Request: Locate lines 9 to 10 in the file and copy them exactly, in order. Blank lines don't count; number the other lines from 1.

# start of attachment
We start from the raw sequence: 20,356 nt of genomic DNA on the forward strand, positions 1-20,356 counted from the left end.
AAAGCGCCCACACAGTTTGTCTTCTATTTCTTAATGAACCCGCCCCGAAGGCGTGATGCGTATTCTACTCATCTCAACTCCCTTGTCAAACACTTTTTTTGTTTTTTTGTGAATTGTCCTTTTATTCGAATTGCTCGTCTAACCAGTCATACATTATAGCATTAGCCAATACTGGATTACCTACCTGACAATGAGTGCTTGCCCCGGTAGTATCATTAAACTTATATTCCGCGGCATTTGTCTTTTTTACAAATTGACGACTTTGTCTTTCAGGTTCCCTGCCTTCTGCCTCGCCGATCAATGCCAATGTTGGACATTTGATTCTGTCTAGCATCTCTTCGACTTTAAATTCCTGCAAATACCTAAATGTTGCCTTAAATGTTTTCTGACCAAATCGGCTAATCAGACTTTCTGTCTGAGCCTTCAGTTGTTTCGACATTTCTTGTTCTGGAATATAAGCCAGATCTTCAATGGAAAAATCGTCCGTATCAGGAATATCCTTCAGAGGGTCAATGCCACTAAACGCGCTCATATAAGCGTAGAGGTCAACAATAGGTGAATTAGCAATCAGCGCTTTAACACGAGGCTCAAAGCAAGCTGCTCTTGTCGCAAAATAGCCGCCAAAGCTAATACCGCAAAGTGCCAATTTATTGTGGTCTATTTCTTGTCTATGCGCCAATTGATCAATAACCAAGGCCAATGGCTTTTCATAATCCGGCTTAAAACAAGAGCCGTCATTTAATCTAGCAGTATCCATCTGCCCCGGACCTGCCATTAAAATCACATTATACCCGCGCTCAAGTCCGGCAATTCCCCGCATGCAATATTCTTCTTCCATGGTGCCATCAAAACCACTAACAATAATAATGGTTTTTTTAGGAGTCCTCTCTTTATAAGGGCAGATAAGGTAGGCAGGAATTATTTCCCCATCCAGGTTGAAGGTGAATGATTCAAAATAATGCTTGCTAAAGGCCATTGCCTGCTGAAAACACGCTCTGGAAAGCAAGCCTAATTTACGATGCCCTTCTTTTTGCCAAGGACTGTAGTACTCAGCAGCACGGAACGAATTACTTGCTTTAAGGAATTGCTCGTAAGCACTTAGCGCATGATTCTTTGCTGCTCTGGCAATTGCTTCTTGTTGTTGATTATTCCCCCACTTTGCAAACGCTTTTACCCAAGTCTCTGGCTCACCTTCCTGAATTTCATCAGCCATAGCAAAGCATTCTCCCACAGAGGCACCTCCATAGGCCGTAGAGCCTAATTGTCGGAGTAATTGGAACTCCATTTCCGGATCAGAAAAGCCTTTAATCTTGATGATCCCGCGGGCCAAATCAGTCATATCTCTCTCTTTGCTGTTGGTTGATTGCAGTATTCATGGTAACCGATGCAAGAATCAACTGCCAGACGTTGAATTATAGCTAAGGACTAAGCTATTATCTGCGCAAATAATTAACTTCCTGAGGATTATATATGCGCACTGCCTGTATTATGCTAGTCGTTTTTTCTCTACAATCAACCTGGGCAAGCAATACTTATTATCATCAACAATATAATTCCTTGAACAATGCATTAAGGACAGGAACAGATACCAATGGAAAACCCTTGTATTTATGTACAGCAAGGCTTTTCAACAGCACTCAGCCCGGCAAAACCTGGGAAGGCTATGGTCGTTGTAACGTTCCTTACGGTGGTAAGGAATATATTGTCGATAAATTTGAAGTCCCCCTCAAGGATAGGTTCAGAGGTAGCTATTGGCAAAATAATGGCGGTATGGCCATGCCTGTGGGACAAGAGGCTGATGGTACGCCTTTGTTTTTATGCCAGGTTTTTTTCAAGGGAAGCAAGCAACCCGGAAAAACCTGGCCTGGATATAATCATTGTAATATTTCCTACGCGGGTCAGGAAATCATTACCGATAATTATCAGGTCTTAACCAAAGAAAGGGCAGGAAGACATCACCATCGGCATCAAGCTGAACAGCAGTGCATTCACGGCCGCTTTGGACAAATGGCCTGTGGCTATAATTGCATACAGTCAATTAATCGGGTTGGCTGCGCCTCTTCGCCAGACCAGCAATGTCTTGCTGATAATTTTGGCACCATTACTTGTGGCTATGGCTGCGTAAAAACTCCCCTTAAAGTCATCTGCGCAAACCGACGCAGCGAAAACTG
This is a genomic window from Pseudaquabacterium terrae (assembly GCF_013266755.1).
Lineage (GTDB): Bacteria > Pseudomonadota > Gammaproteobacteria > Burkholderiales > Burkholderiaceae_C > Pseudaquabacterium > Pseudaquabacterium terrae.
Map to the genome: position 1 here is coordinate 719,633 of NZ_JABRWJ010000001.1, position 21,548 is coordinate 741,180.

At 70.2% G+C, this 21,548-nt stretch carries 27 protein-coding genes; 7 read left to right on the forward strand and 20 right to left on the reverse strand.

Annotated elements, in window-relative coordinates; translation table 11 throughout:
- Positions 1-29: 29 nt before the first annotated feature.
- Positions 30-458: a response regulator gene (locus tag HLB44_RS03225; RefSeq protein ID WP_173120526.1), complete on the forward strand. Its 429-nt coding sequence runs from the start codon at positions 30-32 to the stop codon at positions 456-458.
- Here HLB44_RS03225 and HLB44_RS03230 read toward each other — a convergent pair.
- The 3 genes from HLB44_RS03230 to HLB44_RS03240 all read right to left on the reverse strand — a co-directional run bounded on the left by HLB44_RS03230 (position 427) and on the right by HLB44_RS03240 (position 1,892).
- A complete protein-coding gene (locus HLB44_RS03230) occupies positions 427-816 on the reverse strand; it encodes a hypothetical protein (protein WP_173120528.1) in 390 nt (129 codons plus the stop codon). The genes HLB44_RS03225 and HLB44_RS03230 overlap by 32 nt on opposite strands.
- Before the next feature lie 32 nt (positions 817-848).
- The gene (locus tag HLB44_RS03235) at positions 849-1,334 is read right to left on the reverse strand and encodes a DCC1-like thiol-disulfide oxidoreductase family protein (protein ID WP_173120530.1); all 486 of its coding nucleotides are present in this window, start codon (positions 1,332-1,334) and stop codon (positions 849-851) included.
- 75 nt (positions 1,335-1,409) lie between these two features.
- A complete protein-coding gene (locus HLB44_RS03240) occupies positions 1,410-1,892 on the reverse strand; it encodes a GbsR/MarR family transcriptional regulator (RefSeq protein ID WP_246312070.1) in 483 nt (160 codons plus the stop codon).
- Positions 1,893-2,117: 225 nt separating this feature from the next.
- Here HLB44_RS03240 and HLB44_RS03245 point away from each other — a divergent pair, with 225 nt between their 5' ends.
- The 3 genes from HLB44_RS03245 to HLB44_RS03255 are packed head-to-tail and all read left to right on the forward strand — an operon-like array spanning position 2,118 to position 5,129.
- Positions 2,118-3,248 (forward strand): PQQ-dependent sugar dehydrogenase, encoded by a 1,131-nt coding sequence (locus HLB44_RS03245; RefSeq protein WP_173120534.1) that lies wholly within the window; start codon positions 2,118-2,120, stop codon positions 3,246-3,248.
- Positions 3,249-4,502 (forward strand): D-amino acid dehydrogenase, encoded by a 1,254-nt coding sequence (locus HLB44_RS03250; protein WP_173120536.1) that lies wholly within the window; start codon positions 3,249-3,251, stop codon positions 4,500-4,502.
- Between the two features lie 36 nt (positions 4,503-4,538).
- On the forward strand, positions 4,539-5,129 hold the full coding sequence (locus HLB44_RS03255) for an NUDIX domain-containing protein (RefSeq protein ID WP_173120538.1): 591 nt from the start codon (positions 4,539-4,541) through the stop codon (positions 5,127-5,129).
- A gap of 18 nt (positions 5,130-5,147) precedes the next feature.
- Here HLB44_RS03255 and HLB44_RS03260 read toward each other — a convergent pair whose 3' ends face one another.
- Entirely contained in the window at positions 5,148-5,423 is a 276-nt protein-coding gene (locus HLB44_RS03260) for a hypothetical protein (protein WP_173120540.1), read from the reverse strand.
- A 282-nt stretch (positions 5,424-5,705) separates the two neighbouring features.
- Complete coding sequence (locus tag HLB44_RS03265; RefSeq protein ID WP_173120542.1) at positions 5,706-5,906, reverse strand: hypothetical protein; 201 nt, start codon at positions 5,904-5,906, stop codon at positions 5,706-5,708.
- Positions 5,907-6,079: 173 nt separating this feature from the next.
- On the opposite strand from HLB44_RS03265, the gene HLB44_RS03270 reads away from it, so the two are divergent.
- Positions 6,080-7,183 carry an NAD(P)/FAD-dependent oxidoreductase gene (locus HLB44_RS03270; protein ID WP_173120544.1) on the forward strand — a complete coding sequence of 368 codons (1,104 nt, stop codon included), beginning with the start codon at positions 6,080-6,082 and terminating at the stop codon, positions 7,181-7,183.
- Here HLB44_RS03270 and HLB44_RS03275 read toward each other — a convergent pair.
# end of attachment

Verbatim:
- Positions 30-458: a response regulator gene (locus tag HLB44_RS03225; RefSeq protein ID WP_173120526.1), complete on the forward strand. Its 429-nt coding sequence runs from the start codon at positions 30-32 to the stop codon at positions 456-458.
- Here HLB44_RS03225 and HLB44_RS03230 read toward each other — a convergent pair.